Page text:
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United States testing of the abortion-inducing drug RU-486 has been conducted on over 2100 women since October of 1994. The data of these tests is still being analyzed, and that analysis is not expected to be complete until the end of 1996. Meanwhile, no tests have ever been done on the long-term and intergenerational effects of this powerful synthetic steroid. So in July of 1996 a panel of advisers to the FDA recommend that RU-486 be approved for marketing, and the Commissioner of Food and Drugs announces that the agency’s goal is to make a final decision by mid-September. Eleanor Smeal, a leading defender of "abortion rights", says, "I'm thrilled. It's a medical breakthrough."
Welcome to the world of the abortion battle.
The rest of this puzzling scenario, of course, will be the ease and certainty with which people will assert, "It's safe and easy." Such assertions are being made because the panel chose to take the French study of RU-486 as sufficient for their purposes, while reserving the right to look at the research again if the USA data contradicts that of France.
So what does that mean for US women?
Reporter Tony Kaye said it well in the January 1986 issue of New Republic: "The first generation of RU-486 users will be guinea pigs for the drug's long-term side effects."
One would hope we had learned a lesson from the Dalkon Shield or from the DES catastrophe. One would hope we were more careful about protecting women. Why the rush for RU-486? Why the impatience to wait for the test results?
One would hope that honesty would be primary in this debate. Sure, studies were conducted in France. But note well what is done as a result. The French government requires strict precautions for RU-486 abortions. Distribution controls are very tight. The drug may only be prescribed and taken in authorized facilities, and an electrocardiograph and emergency resuscitative cardiopulmonary equipment must be nearby. There is a long list of contra-indications for the drug.
Nor is the process quick and easy. At least three visits to a facility are necessary. First, the exact stage of the pregnancy is determined, since RU-486 can only be taken in a 5-7 week (or at most 5-9 week) window. The drug is then administered. On the second visit, prostaglandin is administered to induce contractions of the uterus. The woman must be observed for four hours. A third visit is necessary to insure that the new life has been completely expelled and that the woman is no longer pregnant. The expulsion occurs at some imprecise time in-between the first and last visit. That is, most of the time.
Moreover, some studies reveal 35 percent of women not returning for their follow-up appointments. That can leave them in life-threatening situations.
All this is hardly the image conjured up by the misleading term "abortion pill." All this is hardly easy. In fact, as president of Roussel Uclaf, which produced the drug, Edouard Sakiz stated in August 1990, "RU-486 is not at all easy to use...it's an appalling psychological ordeal."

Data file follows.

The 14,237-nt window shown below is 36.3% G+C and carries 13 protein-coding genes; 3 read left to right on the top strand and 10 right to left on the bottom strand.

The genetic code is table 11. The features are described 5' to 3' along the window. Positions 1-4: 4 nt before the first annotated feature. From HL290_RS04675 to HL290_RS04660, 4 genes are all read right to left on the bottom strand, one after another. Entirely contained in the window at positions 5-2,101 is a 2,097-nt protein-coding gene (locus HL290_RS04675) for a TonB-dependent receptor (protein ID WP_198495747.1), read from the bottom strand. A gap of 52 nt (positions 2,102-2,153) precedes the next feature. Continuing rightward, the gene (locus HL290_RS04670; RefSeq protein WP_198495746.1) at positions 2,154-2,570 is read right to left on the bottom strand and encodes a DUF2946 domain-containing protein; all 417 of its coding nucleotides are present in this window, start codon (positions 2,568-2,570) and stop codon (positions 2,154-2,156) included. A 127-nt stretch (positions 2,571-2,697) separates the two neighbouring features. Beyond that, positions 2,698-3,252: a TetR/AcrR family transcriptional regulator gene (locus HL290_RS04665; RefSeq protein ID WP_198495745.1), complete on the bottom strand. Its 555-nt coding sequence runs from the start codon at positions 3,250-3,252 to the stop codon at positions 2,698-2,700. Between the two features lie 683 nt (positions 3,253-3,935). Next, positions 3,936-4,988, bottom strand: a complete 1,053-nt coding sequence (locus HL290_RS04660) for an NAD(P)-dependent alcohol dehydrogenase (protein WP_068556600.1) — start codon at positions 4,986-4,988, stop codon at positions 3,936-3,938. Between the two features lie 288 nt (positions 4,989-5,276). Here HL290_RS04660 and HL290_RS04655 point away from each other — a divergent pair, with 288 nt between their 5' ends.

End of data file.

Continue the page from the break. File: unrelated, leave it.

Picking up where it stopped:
We have seen time and again how the same groups that are "thrilled" by RU-486 have opposed women’s "right-to-know" laws regarding possible complications of surgical abortions, and have been silent regarding the injuries and deaths that have occurred from "safe and legal" abortions. Unless a dramatic about-face is imminent, we can expect the same attitude regarding RU-486 complications.
Besides being a potential chemical time-bomb for women and their future children, the RU-486 technique will increase the numbers of abortions in America. Most Americans consider 4400 abortions a day (one every 20 seconds), which has been our rate since the early ‘80’s, to already be far too many. And make no mistake. Factually, RU-486 destroys a child whose heart is already beating. By blocking the effects of progesterone on the nutrient lining of the uterus, it literally starves the child.
Some claim RU-486 will radically change the abortion battle and make the work of the pro-life movement impossible.
Think again. RU-486 cannot possibly replace all surgical abortions, for a multitude of reasons. Such reasons include its limitation to early pregnancy, the fact that many will simply choose not to use it (in France, for example, only 25 to 30 percent of women seeking abortions choose RU-486), and the ambivalence and denial about pregnancy which cause many women to delay abortions.
Yet beyond that, no amount of chemical manipulation changes the ultimate nature of the abortion controversy. Changing the manner in which a woman ends her pregnancy does not meet her real need for someone to provide her the courage and freedom to affirm the life within her. The pro-life movement will continue to do that as it has done for decades.
Changing the manner in which the child is destroyed does not allow us to escape the question of the status of that child and our responsibility toward him/her. That question, which calls out to our deepest sense of justice, inclusiveness, and equality, will not accept artificial steroids as a substitute for honest and responsible answers.
By - Fr. Frank Pavone